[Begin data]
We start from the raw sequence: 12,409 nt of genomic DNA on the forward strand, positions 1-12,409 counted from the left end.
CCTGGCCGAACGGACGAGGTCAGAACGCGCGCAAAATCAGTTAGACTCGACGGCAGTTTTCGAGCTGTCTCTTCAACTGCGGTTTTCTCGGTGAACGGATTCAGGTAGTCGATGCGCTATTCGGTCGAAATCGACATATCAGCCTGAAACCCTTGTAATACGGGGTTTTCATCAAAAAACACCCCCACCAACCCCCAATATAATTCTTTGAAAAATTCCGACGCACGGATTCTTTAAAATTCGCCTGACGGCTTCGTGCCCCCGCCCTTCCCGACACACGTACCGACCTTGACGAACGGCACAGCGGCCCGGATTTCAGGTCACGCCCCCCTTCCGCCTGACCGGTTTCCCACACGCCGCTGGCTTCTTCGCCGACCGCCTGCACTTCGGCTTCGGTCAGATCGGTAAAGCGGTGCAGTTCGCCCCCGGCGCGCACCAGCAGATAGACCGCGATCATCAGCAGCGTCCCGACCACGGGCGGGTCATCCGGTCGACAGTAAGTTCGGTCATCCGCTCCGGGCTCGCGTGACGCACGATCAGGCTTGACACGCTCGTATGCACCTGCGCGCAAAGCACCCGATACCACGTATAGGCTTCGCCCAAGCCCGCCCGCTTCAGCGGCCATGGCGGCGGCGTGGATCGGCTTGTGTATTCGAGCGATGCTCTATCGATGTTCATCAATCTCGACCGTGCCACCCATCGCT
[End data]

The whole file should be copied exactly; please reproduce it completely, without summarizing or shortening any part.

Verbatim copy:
We start from the raw sequence: 12,409 nt of genomic DNA on the forward strand, positions 1-12,409 counted from the left end.
CCTGGCCGAACGGACGAGGTCAGAACGCGCGCAAAATCAGTTAGACTCGACGGCAGTTTTCGAGCTGTCTCTTCAACTGCGGTTTTCTCGGTGAACGGATTCAGGTAGTCGATGCGCTATTCGGTCGAAATCGACATATCAGCCTGAAACCCTTGTAATACGGGGTTTTCATCAAAAAACACCCCCACCAACCCCCAATATAATTCTTTGAAAAATTCCGACGCACGGATTCTTTAAAATTCGCCTGACGGCTTCGTGCCCCCGCCCTTCCCGACACACGTACCGACCTTGACGAACGGCACAGCGGCCCGGATTTCAGGTCACGCCCCCCTTCCGCCTGACCGGTTTCCCACACGCCGCTGGCTTCTTCGCCGACCGCCTGCACTTCGGCTTCGGTCAGATCGGTAAAGCGGTGCAGTTCGCCCCCGGCGCGCACCAGCAGATAGACCGCGATCATCAGCAGCGTCCCGACCACGGGCGGGTCATCCGGTCGACAGTAAGTTCGGTCATCCGCTCCGGGCTCGCGTGACGCACGATCAGGCTTGACACGCTCGTATGCACCTGCGCGCAAAGCACCCGATACCACGTATAGGCTTCGCCCAAGCCCGCCCGCTTCAGCGGCCATGGCGGCGGCGTGGATCGGCTTGTGTATTCGAGCGATGCTCTATCGATGTTCATCAATCTCGACCGTGCCACCCATCGCT